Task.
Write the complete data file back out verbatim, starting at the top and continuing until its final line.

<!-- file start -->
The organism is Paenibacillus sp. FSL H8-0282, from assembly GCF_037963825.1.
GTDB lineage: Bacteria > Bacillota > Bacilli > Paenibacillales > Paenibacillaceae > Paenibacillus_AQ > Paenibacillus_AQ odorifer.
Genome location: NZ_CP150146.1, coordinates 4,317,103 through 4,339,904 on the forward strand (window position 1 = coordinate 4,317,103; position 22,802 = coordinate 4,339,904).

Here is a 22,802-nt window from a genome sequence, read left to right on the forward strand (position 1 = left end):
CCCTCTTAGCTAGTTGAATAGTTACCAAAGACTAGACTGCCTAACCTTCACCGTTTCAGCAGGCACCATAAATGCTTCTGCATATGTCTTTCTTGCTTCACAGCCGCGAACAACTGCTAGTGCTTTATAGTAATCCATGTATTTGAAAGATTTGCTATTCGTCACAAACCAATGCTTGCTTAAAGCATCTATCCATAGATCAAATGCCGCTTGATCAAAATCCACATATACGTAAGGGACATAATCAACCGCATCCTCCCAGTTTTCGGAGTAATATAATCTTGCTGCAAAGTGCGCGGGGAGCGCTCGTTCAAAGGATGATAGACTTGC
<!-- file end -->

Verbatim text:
The organism is Paenibacillus sp. FSL H8-0282, from assembly GCF_037963825.1.
GTDB lineage: Bacteria > Bacillota > Bacilli > Paenibacillales > Paenibacillaceae > Paenibacillus_AQ > Paenibacillus_AQ odorifer.
Genome location: NZ_CP150146.1, coordinates 4,317,103 through 4,339,904 on the forward strand (window position 1 = coordinate 4,317,103; position 22,802 = coordinate 4,339,904).

Here is a 22,802-nt window from a genome sequence, read left to right on the forward strand (position 1 = left end):
CCCTCTTAGCTAGTTGAATAGTTACCAAAGACTAGACTGCCTAACCTTCACCGTTTCAGCAGGCACCATAAATGCTTCTGCATATGTCTTTCTTGCTTCACAGCCGCGAACAACTGCTAGTGCTTTATAGTAATCCATGTATTTGAAAGATTTGCTATTCGTCACAAACCAATGCTTGCTTAAAGCATCTATCCATAGATCAAATGCCGCTTGATCAAAATCCACATATACGTAAGGGACATAATCAACCGCATCCTCCCAGTTTTCGGAGTAATATAATCTTGCTGCAAAGTGCGCGGGGAGCGCTCGTTCAAAGGATGATAGACTTGC